One big problem in assessing how cities should move forward is that they have little knowledge of their own curb space — there's little understanding of the rules along specific streets and how they might fit into a cohesive larger plan.
"We have a lot of data about traffic rules and roads for vehicles, but when it comes to the curb and access to buildings, it's a digital blind spot in this hugely valuable space," says Stephen Smyth, CEO of Coord, a curb data platform that spun out of Google's Sidewalk Labs in 2016. "That is a key that unlocks the value of that last meter. Last mile is a thing, and that last meter is really fascinating to us."
Coord has launched an app called Surveyor that enables its users to map and analyze curb features, such as parking signs, fire hydrants and loading zones. Cities, logistics companies and mobility providers can access the collective data from these users via an app to find loading zones and help minimize parking tickets and delays.
Having such information might be all the more important once autonomous taxis hit city streets. Smyth said Coord is partnering with a company intent on putting autonomous vehicles on the road that's quickly learning the importance of having curb information for pickups and drop-offs.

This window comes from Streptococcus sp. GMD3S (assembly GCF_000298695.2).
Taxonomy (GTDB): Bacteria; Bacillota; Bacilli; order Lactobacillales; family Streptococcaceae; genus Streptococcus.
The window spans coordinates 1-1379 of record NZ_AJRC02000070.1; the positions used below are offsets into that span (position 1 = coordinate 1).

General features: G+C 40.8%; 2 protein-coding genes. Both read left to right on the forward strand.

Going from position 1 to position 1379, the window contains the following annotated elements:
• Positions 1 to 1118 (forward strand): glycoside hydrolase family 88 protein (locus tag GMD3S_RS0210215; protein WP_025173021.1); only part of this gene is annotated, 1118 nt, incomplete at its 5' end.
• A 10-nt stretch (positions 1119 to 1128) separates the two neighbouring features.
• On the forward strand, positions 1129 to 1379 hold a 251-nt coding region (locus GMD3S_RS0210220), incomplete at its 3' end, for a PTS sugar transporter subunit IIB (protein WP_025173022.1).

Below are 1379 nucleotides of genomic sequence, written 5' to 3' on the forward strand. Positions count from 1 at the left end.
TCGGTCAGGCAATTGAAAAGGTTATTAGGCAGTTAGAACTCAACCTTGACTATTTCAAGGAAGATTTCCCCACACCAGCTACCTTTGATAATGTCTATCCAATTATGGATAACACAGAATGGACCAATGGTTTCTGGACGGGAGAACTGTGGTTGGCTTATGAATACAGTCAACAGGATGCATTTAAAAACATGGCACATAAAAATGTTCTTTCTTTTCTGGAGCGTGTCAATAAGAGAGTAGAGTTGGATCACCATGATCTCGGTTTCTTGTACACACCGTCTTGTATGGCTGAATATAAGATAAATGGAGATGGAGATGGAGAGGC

"If they're going to operate those services, they simply must have this kind of data or else they are lost," he said.
For now, data on curb space enables cities to get a better handle on potential pitfalls for traffic flow and better designate pickup and drop-off zones. It could also lead to more flexibility, in which curbs are designated for ride-hailing pickup and drop-off during peak times, used for delivery overnight and revert to on-street parking during regular business hours.
"Curbs are no longer static, inflexible installations," the International Transport Forum paper said. "Instead, curb use will resemble dynamic, highly flexible, self-solving puzzles. The move from a "parking city" to a "pickup and drop-off city" is only one part of a broader shift to rethink and manage streets and curbs as flexible-use and self-adjusting spaces."
If curbs are indeed a reflection on what cities value, variety and versatility might be the most important traits of all.